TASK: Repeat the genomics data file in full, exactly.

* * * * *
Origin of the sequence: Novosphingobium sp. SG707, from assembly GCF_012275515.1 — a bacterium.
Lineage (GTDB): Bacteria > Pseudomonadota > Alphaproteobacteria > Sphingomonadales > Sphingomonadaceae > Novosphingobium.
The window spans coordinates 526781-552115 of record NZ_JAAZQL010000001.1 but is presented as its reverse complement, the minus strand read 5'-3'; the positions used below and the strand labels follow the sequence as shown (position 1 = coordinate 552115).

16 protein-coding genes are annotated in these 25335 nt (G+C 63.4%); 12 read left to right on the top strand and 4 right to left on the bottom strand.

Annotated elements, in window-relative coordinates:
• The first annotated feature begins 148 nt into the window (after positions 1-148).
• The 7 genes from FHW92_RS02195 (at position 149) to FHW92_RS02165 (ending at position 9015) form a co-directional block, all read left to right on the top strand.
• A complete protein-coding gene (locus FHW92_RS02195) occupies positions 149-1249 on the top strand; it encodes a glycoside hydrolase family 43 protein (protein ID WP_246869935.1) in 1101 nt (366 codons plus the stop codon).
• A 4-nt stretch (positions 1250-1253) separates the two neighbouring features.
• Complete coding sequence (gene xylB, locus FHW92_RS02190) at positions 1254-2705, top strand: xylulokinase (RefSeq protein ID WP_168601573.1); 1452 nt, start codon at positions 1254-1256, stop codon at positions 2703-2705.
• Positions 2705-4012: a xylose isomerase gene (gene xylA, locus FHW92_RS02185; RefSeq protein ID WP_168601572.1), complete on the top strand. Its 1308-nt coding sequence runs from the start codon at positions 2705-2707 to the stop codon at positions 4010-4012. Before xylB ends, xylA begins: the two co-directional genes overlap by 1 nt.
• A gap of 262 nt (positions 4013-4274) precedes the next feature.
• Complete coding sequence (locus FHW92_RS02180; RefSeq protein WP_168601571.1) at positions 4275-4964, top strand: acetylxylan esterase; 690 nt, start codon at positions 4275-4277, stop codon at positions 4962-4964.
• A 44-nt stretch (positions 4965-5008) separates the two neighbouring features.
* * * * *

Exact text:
Origin of the sequence: Novosphingobium sp. SG707, from assembly GCF_012275515.1 — a bacterium.
Lineage (GTDB): Bacteria > Pseudomonadota > Alphaproteobacteria > Sphingomonadales > Sphingomonadaceae > Novosphingobium.
The window spans coordinates 526781-552115 of record NZ_JAAZQL010000001.1 but is presented as its reverse complement, the minus strand read 5'-3'; the positions used below and the strand labels follow the sequence as shown (position 1 = coordinate 552115).

16 protein-coding genes are annotated in these 25335 nt (G+C 63.4%); 12 read left to right on the top strand and 4 right to left on the bottom strand.

Annotated elements, in window-relative coordinates:
• The first annotated feature begins 148 nt into the window (after positions 1-148).
• The 7 genes from FHW92_RS02195 (at position 149) to FHW92_RS02165 (ending at position 9015) form a co-directional block, all read left to right on the top strand.
• A complete protein-coding gene (locus FHW92_RS02195) occupies positions 149-1249 on the top strand; it encodes a glycoside hydrolase family 43 protein (protein ID WP_246869935.1) in 1101 nt (366 codons plus the stop codon).
• A 4-nt stretch (positions 1250-1253) separates the two neighbouring features.
• Complete coding sequence (gene xylB, locus FHW92_RS02190) at positions 1254-2705, top strand: xylulokinase (RefSeq protein ID WP_168601573.1); 1452 nt, start codon at positions 1254-1256, stop codon at positions 2703-2705.
• Positions 2705-4012: a xylose isomerase gene (gene xylA, locus FHW92_RS02185; RefSeq protein ID WP_168601572.1), complete on the top strand. Its 1308-nt coding sequence runs from the start codon at positions 2705-2707 to the stop codon at positions 4010-4012. Before xylB ends, xylA begins: the two co-directional genes overlap by 1 nt.
• A gap of 262 nt (positions 4013-4274) precedes the next feature.
• Complete coding sequence (locus FHW92_RS02180; RefSeq protein WP_168601571.1) at positions 4275-4964, top strand: acetylxylan esterase; 690 nt, start codon at positions 4275-4277, stop codon at positions 4962-4964.
• A 44-nt stretch (positions 4965-5008) separates the two neighbouring features.